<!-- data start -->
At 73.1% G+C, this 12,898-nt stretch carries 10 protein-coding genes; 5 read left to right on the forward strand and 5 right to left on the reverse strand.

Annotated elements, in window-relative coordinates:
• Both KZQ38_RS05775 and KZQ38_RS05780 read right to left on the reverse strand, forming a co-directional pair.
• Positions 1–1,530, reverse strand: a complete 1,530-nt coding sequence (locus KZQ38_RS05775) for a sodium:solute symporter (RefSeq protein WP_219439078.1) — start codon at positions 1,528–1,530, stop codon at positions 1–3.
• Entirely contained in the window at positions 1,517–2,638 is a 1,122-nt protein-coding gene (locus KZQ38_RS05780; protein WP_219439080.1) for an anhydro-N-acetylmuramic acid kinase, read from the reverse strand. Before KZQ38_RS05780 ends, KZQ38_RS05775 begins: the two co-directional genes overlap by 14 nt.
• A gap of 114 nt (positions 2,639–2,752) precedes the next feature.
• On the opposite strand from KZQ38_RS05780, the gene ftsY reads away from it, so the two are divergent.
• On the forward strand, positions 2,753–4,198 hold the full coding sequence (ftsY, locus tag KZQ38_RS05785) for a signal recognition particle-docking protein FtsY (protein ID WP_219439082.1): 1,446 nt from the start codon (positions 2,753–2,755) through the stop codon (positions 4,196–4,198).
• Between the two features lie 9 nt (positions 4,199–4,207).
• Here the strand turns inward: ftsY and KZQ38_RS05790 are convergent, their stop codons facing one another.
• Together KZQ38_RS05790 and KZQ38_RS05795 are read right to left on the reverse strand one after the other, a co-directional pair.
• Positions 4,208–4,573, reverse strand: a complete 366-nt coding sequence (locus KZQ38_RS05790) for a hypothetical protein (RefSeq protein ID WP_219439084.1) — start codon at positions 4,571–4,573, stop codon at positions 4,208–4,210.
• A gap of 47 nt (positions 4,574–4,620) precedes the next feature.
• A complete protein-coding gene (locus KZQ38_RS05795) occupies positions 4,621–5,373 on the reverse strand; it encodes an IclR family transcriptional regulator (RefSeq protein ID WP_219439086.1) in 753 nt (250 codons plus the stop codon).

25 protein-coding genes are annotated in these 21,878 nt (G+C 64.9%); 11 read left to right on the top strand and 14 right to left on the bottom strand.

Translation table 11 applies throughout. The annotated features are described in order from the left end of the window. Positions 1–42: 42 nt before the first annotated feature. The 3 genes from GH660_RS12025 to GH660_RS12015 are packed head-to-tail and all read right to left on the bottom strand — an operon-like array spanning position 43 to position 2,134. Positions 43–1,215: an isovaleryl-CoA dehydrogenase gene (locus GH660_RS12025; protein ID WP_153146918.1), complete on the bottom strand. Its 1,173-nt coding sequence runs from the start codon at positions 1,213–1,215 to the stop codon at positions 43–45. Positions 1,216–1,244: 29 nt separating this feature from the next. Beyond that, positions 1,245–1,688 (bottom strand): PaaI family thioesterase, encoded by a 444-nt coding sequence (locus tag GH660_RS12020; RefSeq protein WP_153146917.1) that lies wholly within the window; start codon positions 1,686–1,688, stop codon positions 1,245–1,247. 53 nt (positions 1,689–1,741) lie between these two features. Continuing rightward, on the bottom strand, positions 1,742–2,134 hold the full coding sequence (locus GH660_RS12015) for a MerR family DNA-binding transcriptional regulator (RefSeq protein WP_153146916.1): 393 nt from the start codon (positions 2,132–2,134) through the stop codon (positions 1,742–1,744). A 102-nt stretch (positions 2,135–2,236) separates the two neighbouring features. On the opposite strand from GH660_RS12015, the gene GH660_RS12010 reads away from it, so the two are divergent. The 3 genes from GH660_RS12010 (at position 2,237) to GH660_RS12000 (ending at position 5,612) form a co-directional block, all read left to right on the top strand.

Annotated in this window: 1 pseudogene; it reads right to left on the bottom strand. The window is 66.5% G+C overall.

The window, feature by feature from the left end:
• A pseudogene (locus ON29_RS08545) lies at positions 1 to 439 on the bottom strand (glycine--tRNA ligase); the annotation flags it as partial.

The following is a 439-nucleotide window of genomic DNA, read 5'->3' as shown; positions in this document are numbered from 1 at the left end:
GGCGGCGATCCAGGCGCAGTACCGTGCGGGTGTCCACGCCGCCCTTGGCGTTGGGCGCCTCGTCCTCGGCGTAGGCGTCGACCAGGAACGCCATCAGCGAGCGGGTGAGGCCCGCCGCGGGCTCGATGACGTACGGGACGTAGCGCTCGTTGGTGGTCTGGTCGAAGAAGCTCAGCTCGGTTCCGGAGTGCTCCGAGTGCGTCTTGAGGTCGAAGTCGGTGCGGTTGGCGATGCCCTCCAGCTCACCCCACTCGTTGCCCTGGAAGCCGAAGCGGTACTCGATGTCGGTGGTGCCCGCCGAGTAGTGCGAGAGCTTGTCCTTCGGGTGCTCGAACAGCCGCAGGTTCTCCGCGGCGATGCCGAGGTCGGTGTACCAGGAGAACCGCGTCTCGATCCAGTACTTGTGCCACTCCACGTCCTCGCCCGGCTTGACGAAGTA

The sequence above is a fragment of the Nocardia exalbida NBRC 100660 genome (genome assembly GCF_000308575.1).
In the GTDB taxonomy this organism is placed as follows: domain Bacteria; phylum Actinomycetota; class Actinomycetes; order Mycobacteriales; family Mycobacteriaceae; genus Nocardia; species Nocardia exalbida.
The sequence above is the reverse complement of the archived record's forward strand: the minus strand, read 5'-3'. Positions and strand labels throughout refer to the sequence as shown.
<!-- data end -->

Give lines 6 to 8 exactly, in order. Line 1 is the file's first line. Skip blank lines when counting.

• A gap of 114 nt (positions 2,639–2,752) precedes the next feature.
• On the opposite strand from KZQ38_RS05780, the gene ftsY reads away from it, so the two are divergent.
• On the forward strand, positions 2,753–4,198 hold the full coding sequence (ftsY, locus tag KZQ38_RS05785) for a signal recognition particle-docking protein FtsY (protein ID WP_219439082.1): 1,446 nt from the start codon (positions 2,753–2,755) through the stop codon (positions 4,196–4,198).